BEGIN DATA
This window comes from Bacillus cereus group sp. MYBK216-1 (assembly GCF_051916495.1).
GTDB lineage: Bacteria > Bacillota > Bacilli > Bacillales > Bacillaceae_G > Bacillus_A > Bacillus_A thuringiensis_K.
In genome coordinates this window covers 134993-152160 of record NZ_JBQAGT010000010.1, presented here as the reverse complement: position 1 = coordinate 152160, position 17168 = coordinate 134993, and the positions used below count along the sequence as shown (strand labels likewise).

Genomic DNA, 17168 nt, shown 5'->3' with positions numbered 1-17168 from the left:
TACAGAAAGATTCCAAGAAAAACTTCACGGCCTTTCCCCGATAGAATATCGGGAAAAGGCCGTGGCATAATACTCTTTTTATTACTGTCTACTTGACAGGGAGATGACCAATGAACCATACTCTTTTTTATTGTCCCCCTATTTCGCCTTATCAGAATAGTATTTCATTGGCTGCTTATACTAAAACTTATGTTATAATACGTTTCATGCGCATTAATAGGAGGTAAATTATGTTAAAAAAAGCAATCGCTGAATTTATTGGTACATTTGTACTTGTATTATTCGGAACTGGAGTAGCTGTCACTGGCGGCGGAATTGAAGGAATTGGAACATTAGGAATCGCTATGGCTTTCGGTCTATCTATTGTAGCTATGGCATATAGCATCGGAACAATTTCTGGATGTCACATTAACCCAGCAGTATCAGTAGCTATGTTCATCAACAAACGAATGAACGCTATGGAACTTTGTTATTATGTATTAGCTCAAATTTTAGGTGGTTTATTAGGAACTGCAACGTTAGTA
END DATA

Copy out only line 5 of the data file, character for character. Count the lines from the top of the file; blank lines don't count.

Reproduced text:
TACAGAAAGATTCCAAGAAAAACTTCACGGCCTTTCCCCGATAGAATATCGGGAAAAGGCCGTGGCATAATACTCTTTTTATTACTGTCTACTTGACAGGGAGATGACCAATGAACCATACTCTTTTTTATTGTCCCCCTATTTCGCCTTATCAGAATAGTATTTCATTGGCTGCTTATACTAAAACTTATGTTATAATACGTTTCATGCGCATTAATAGGAGGTAAATTATGTTAAAAAAAGCAATCGCTGAATTTATTGGTACATTTGTACTTGTATTATTCGGAACTGGAGTAGCTGTCACTGGCGGCGGAATTGAAGGAATTGGAACATTAGGAATCGCTATGGCTTTCGGTCTATCTATTGTAGCTATGGCATATAGCATCGGAACAATTTCTGGATGTCACATTAACCCAGCAGTATCAGTAGCTATGTTCATCAACAAACGAATGAACGCTATGGAACTTTGTTATTATGTATTAGCTCAAATTTTAGGTGGTTTATTAGGAACTGCAACGTTAGTA